National Institute for Health and Clinical Excellence (NICE)
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Make use of community pharmacists’ skills, says NICE

Community pharmacy teams have the potential to play a greater role in health promotion and prevention says NICE, in a new draft quality standard.

The quality standard calls for community pharmacy services to be included in existing care and referral pathways. This will allow community pharmacy teams to accept as well as make referrals to the service most appropriate for the person.

People are encouraged to discuss their health and wellbeing with community pharmacy teams. They can ask for information and advice about smoking, alcohol or maintaining a healthy weight.

Professor Gillian Leng, deputy chief executive and director of health and social care at NICE, said: “Community pharmacists engage every day with people who buy over-the-counter medicines, collect prescriptions or ask for advice. This is a vital opportunity to support people to maintain good health but also signpost them to other health services.

“Integrating community pharmacies into local care and referral pathways, will offer people effective, convenient and easily accessible services, reduce duplication of work and relieve pressure on the wider health and social care system.”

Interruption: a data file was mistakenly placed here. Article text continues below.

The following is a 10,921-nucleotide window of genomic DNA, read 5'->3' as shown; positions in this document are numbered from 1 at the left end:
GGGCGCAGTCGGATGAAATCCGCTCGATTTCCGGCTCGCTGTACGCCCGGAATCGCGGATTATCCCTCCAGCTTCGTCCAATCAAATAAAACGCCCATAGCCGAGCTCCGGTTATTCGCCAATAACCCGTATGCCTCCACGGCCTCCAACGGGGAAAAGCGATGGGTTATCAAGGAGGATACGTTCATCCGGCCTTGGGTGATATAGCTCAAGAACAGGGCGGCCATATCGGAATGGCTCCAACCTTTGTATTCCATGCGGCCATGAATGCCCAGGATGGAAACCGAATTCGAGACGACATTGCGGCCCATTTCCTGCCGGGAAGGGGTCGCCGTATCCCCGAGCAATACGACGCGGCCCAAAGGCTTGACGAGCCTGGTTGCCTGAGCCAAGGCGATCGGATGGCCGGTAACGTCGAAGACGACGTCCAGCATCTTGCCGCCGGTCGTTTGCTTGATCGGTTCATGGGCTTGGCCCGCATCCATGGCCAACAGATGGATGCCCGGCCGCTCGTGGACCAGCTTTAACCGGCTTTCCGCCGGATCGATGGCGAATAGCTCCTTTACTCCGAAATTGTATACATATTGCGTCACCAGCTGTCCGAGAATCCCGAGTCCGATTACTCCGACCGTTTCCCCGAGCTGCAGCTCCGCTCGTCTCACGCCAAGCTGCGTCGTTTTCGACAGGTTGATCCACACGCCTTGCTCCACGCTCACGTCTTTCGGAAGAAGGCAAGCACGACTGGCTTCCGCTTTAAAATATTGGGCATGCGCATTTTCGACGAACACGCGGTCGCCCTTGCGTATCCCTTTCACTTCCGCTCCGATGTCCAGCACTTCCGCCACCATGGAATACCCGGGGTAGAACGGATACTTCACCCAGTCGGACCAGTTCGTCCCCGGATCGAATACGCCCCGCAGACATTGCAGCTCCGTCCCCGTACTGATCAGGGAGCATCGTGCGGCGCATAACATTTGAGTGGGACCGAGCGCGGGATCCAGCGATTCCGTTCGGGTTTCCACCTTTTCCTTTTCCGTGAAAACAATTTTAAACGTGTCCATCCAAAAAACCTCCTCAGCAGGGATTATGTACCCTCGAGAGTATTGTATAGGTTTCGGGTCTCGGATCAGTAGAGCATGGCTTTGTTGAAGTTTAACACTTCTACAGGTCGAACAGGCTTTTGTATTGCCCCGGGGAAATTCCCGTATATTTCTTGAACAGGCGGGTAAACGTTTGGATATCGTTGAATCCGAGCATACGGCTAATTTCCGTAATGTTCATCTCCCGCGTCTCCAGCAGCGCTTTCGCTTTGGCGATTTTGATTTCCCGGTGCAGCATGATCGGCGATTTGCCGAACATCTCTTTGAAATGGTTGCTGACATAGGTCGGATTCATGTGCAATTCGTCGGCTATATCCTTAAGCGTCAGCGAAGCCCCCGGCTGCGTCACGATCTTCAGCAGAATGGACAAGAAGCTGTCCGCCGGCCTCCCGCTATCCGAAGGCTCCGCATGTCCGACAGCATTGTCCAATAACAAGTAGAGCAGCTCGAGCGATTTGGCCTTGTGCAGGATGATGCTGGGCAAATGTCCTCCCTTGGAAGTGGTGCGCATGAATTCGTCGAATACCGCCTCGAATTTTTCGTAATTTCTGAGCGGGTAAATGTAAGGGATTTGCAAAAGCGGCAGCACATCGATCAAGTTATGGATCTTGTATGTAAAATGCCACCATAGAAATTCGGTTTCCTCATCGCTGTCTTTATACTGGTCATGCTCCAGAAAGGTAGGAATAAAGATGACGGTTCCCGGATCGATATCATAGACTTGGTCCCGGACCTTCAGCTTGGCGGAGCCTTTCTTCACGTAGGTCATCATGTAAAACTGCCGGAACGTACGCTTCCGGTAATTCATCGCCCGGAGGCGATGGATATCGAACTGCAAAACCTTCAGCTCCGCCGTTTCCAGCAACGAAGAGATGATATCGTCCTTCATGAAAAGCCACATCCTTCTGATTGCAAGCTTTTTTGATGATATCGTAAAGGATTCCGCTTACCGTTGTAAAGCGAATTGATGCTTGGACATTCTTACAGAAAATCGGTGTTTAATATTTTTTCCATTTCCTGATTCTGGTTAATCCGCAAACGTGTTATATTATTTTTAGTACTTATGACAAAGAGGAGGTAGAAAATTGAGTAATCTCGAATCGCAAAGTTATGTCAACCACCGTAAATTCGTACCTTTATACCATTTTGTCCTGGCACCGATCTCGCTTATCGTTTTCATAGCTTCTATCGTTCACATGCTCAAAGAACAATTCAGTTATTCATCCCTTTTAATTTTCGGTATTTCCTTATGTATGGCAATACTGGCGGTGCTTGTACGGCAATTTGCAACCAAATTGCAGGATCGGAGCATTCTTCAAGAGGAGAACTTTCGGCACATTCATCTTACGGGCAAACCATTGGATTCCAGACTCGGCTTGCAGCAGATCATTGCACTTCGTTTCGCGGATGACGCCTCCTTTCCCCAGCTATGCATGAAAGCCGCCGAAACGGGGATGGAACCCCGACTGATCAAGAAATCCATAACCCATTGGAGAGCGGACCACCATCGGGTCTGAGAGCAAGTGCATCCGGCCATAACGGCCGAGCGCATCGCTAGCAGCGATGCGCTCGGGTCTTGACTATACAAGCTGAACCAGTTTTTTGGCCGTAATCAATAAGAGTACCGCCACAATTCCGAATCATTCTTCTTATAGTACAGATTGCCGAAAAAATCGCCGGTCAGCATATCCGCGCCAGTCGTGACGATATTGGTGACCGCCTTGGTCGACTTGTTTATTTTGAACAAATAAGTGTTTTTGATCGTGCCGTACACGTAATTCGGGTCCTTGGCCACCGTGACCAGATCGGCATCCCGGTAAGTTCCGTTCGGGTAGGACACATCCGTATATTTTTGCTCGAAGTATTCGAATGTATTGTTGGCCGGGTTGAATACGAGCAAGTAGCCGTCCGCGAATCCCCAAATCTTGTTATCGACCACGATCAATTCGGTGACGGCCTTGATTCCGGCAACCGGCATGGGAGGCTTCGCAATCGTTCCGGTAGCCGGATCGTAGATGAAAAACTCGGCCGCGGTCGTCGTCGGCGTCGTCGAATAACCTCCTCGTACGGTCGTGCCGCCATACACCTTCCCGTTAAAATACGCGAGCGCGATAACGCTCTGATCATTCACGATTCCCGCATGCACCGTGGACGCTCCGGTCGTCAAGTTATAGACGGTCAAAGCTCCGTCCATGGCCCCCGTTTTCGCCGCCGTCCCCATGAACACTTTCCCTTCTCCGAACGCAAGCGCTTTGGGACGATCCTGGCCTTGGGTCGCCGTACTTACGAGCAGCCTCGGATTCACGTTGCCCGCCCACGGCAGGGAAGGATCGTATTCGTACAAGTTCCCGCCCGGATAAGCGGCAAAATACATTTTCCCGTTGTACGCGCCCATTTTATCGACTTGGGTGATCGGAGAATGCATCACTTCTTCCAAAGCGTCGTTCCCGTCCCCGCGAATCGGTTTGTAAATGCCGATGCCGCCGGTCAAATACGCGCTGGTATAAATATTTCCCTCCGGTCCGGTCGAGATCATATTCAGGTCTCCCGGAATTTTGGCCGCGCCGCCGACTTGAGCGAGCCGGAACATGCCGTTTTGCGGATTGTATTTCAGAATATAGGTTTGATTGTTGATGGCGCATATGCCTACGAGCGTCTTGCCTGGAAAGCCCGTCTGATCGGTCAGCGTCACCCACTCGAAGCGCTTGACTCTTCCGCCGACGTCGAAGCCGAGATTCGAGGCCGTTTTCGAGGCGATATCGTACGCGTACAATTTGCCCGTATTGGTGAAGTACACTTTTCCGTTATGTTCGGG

The quality standard acknowledges that many community pharmacists have good relationships with the local population and an understanding of the physical, economic and social challenges some individuals face. This knowledge could be used to support the most vulnerable members of the community and help to reduce health inequalities, for example providing information tailored to a specific audience, such as in a different language.

This advice supports targets set out in NHS England’s Long-Term plan to make greater use of community pharmacists’ skills and opportunities to engage patients.

The draft quality standard is open for consultation until the 14 February 2020.

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